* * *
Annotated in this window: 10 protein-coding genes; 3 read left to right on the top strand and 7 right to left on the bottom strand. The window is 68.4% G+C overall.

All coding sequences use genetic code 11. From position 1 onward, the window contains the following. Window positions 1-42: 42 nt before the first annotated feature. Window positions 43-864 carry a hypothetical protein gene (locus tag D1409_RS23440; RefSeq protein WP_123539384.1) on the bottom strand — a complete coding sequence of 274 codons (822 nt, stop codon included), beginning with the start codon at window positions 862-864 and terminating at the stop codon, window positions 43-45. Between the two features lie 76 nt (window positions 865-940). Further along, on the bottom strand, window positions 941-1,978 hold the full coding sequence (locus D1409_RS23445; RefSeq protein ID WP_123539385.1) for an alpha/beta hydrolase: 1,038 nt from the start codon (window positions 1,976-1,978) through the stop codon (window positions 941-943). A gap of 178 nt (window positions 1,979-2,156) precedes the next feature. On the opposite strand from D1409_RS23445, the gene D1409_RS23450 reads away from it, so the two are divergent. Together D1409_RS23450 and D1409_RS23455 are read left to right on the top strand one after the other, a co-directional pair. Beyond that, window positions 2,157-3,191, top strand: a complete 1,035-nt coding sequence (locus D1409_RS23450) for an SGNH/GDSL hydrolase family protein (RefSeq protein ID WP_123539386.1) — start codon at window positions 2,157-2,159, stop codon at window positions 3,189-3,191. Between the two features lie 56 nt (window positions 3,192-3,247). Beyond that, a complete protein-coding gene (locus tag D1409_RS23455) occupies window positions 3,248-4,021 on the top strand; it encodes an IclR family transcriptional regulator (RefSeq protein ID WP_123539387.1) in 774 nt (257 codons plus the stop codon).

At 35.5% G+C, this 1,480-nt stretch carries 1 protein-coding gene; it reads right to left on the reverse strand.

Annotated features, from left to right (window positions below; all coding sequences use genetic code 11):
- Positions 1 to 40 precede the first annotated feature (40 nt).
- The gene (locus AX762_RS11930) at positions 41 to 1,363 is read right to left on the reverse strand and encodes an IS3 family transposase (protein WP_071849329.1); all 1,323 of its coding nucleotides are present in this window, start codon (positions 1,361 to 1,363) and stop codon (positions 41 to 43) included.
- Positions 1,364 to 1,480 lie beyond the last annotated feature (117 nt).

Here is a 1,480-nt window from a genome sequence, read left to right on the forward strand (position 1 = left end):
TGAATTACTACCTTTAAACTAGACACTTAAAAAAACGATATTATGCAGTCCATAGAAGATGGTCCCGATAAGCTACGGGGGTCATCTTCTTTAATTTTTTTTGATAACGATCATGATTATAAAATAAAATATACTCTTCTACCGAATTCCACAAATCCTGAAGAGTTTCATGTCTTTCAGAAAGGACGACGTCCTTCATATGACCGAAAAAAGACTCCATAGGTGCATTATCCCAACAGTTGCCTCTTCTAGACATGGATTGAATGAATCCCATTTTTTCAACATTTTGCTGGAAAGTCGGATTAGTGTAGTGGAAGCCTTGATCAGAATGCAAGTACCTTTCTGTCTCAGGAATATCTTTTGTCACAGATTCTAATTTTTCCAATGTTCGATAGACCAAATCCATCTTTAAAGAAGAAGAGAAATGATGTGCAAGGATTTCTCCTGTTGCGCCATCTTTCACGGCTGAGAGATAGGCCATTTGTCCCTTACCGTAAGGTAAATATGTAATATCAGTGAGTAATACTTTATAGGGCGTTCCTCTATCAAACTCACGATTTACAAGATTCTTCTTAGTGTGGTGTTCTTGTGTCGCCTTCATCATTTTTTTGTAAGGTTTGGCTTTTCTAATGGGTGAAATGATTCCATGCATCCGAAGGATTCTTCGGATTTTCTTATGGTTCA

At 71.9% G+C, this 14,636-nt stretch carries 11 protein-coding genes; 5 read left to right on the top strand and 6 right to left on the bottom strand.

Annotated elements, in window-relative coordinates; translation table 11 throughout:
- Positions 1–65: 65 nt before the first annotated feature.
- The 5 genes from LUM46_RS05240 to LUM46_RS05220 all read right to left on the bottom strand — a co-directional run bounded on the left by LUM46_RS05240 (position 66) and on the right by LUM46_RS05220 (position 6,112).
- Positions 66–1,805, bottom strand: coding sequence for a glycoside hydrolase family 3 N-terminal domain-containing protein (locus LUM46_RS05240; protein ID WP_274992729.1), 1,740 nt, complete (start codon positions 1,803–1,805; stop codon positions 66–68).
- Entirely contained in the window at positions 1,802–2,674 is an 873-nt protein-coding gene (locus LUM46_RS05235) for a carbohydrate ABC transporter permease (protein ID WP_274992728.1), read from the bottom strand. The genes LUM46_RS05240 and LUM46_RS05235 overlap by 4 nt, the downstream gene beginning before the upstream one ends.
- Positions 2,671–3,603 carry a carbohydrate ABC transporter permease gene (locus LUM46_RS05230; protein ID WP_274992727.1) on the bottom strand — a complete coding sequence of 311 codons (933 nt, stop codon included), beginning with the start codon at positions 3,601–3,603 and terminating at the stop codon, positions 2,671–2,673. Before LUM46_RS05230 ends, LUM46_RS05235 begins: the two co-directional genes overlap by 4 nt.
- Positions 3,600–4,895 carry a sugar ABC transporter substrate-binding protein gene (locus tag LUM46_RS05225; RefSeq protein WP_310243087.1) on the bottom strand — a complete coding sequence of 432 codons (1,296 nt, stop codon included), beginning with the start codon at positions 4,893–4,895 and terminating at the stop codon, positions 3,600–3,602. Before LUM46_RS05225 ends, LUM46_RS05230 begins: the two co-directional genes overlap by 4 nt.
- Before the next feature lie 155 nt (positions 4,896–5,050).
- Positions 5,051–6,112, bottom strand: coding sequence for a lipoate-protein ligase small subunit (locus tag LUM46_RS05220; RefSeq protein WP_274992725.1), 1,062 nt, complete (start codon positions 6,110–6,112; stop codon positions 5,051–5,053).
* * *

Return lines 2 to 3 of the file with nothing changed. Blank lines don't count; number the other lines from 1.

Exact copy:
All coding sequences use genetic code 11. From position 1 onward, the window contains the following. Window positions 1-42: 42 nt before the first annotated feature. Window positions 43-864 carry a hypothetical protein gene (locus tag D1409_RS23440; RefSeq protein WP_123539384.1) on the bottom strand — a complete coding sequence of 274 codons (822 nt, stop codon included), beginning with the start codon at window positions 862-864 and terminating at the stop codon, window positions 43-45. Between the two features lie 76 nt (window positions 865-940). Further along, on the bottom strand, window positions 941-1,978 hold the full coding sequence (locus D1409_RS23445; RefSeq protein ID WP_123539385.1) for an alpha/beta hydrolase: 1,038 nt from the start codon (window positions 1,976-1,978) through the stop codon (window positions 941-943). A gap of 178 nt (window positions 1,979-2,156) precedes the next feature. On the opposite strand from D1409_RS23445, the gene D1409_RS23450 reads away from it, so the two are divergent. Together D1409_RS23450 and D1409_RS23455 are read left to right on the top strand one after the other, a co-directional pair. Beyond that, window positions 2,157-3,191, top strand: a complete 1,035-nt coding sequence (locus D1409_RS23450) for an SGNH/GDSL hydrolase family protein (RefSeq protein ID WP_123539386.1) — start codon at window positions 2,157-2,159, stop codon at window positions 3,189-3,191. Between the two features lie 56 nt (window positions 3,192-3,247). Beyond that, a complete protein-coding gene (locus tag D1409_RS23455) occupies window positions 3,248-4,021 on the top strand; it encodes an IclR family transcriptional regulator (RefSeq protein ID WP_123539387.1) in 774 nt (257 codons plus the stop codon).

At 35.5% G+C, this 1,480-nt stretch carries 1 protein-coding gene; it reads right to left on the reverse strand.